They all said even though it was possible, it would never happen. They kept saying it as they stood on the bridge over the river, the lights of the TV cameras the brightest part of the cloudy fall day, with proof swimming thirty feet beneath them in the gray water.
“Bull sharks are part of the elasmobranchii subclass that can survive in both salt and fresh water, but it’s extremely unlikely they would swim this far north,” the biologist said as he clutched the lapels of his lab coat. “I just don’t see how that would be possible.”
The reporter lowered her microphone and failed to hide her confusion. The shark’s fin darted out from under the bridge after a group of ducks that flapped away just before they became lunch. “But there’s one right there,” said the reporter. “How do you explain that?”
The scientist stared at the outline of the shark before it faded into deeper water. “Bull sharks would never swim all the way to Wisconsin. It wouldn’t happen.”
Despite the disbelief of the scientists, there it was, swimming between the old railroad footbridge and the point of the river confluence. The government was convinced it was a hoax or an accident. Someone must have been transporting the shark who-knows-where for god-knows-what, and the truck crashed or, hidden in darkness, some joker backed up to a boat landing and released the beast. There was no way it swam all the way up the Mississippi, took a right at the Chippewa River, jumped over dams, dodged bridges, and navigated the shallow stretches without anyone noticing. No matter how the shark got there, the people who worried about that sort of thing were very worried. The sheriff’s small fishing boats couldn’t capture a beast like that. Killing the thing would cause an uproar. The best hope was that falling temperatures would push the animal south a little each day until it found the Gulf of Mexico again. And if it stayed in Wisconsin, the freezing river would eventually kill it. The best the people in charge could do was wait.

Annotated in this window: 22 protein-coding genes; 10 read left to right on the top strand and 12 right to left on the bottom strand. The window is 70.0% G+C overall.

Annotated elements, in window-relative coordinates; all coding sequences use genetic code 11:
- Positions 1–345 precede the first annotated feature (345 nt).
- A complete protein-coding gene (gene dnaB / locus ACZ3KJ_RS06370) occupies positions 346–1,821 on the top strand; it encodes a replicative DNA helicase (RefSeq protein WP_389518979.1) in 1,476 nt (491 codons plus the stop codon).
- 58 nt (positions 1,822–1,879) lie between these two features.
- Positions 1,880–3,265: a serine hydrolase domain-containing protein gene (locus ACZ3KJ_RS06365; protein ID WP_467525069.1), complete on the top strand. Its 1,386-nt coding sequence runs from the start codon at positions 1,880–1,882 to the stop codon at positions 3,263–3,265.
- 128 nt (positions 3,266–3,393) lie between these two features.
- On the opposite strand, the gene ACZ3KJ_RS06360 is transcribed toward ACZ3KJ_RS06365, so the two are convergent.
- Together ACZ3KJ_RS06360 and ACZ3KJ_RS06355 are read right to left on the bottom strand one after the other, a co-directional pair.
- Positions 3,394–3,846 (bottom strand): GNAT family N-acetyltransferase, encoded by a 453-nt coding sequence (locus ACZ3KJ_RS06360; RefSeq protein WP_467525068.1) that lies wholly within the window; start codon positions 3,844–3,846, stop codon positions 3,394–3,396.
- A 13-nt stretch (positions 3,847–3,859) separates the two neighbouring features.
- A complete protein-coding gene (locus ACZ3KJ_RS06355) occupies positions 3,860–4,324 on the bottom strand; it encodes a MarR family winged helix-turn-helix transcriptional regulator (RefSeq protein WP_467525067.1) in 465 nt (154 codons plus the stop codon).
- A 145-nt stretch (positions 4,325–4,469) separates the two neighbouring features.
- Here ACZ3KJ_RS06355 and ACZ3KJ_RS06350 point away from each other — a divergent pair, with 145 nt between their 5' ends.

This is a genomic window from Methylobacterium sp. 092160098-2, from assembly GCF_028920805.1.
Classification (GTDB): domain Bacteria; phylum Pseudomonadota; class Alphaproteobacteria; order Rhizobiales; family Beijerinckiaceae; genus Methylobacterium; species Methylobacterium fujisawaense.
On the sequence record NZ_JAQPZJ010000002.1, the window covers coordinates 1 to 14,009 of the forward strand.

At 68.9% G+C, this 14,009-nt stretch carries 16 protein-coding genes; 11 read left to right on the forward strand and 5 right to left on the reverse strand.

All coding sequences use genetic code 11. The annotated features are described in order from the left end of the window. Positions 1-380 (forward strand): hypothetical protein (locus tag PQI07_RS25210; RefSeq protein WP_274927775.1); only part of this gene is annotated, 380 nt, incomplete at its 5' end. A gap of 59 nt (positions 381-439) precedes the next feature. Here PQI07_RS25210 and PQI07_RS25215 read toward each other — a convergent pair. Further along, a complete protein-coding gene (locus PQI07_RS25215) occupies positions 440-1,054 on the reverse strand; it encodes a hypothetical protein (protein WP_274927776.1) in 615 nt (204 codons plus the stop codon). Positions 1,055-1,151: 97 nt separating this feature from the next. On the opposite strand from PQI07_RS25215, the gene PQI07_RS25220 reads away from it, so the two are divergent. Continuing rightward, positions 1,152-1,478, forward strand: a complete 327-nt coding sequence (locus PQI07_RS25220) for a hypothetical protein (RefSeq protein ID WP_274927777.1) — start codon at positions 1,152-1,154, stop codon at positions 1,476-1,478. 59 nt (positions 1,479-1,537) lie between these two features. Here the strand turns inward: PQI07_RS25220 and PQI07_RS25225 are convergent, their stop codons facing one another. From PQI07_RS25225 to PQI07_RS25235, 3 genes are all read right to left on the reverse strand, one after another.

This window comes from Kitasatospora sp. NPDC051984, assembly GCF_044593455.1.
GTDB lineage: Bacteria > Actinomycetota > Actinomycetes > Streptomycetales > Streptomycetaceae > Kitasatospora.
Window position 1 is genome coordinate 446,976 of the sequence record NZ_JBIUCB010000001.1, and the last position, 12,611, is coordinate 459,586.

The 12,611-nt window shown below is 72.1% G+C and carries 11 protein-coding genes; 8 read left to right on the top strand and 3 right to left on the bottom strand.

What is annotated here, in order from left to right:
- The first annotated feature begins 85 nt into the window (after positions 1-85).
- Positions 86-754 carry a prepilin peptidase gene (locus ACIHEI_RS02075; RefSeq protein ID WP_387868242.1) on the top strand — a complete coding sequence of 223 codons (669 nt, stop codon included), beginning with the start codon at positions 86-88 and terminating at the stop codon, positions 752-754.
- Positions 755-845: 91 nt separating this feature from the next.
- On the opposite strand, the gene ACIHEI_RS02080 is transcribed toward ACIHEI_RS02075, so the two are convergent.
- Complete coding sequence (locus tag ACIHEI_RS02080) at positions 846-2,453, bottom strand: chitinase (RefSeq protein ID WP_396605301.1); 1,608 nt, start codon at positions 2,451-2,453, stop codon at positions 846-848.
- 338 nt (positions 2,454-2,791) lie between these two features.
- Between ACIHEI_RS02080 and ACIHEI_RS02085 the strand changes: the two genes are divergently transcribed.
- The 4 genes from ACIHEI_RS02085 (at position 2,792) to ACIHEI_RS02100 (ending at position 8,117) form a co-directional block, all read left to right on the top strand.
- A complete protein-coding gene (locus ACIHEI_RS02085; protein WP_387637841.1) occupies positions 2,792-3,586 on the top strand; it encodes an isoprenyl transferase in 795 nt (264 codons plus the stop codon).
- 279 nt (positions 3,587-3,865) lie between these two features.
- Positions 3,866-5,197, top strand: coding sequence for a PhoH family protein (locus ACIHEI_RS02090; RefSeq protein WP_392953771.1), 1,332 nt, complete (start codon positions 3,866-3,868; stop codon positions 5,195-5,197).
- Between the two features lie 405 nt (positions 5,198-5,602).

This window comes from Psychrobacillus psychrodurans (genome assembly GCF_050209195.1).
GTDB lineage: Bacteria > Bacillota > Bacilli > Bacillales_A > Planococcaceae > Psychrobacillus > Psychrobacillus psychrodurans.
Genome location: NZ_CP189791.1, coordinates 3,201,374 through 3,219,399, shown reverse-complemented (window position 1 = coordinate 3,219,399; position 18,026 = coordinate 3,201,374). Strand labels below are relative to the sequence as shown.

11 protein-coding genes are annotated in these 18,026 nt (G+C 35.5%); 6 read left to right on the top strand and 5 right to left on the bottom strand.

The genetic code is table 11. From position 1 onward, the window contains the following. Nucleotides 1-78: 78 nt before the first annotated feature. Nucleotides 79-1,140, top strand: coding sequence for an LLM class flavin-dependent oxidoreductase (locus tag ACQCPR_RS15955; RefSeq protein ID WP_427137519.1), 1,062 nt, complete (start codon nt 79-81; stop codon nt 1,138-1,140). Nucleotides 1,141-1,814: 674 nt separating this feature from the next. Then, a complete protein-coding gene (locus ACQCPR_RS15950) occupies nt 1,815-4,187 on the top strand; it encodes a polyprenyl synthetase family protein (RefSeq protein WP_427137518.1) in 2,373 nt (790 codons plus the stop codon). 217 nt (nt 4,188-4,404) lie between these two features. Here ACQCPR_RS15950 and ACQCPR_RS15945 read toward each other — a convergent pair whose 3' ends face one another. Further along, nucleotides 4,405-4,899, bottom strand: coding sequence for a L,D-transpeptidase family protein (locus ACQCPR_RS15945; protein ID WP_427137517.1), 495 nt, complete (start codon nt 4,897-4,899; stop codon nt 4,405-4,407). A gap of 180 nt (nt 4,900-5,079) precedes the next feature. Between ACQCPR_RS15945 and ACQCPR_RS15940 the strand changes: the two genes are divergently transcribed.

Everyone else who wasn’t an expert thought the tropical visitor was delightful. They arrived at the park that lined the river, parked their cars, and walked over the bridge or down to the point carrying plastic bags full of old meat from their backs of their freezers. They threw their dried out roasts and gamey venison steaks into the water. They tried skipping their leftover chicken thighs and gristly porkchops across the surface. The shark learned quick that he preferred his meat thawed, so he ignored the still-frozen offerings, which bobbed in the river until they warmed, like a giant stew. Sometimes the shark would snatch the meat from the surface without much fuss, and sometimes he put on a show, with a full breach, mouth wide, and terrifying teeth snapping down on the snack. Everyone cheered when he did that. Someone set out a table on the sidewalk to sell t-shirts. One little boy with curly hair and too big teeth ran between groups of spectators to share his knowledge of sharks. “Did you know bull sharks are the largest of the requiem sharks?” “Did you know bull sharks give birth to four to ten pups at a time?” “Did you know bull sharks are the most dangerous shark to humans?”